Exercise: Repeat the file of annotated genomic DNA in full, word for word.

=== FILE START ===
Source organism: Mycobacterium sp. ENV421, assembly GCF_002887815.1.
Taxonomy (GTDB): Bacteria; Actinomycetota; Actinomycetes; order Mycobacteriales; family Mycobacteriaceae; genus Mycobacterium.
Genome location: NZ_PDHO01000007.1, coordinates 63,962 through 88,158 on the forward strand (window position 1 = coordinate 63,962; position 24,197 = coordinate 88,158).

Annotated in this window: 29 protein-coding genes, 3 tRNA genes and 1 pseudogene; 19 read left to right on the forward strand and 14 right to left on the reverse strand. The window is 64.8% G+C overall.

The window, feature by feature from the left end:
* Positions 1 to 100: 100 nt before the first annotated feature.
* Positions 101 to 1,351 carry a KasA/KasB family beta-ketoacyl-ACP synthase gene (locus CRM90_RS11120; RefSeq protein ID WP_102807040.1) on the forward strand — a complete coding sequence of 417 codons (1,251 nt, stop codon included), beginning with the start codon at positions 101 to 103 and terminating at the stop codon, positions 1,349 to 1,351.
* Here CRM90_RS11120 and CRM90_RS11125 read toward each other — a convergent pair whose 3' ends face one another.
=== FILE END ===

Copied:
Source organism: Mycobacterium sp. ENV421, assembly GCF_002887815.1.
Taxonomy (GTDB): Bacteria; Actinomycetota; Actinomycetes; order Mycobacteriales; family Mycobacteriaceae; genus Mycobacterium.
Genome location: NZ_PDHO01000007.1, coordinates 63,962 through 88,158 on the forward strand (window position 1 = coordinate 63,962; position 24,197 = coordinate 88,158).

Annotated in this window: 29 protein-coding genes, 3 tRNA genes and 1 pseudogene; 19 read left to right on the forward strand and 14 right to left on the reverse strand. The window is 64.8% G+C overall.

The window, feature by feature from the left end:
* Positions 1 to 100: 100 nt before the first annotated feature.
* Positions 101 to 1,351 carry a KasA/KasB family beta-ketoacyl-ACP synthase gene (locus CRM90_RS11120; RefSeq protein ID WP_102807040.1) on the forward strand — a complete coding sequence of 417 codons (1,251 nt, stop codon included), beginning with the start codon at positions 101 to 103 and terminating at the stop codon, positions 1,349 to 1,351.
* Here CRM90_RS11120 and CRM90_RS11125 read toward each other — a convergent pair whose 3' ends face one another.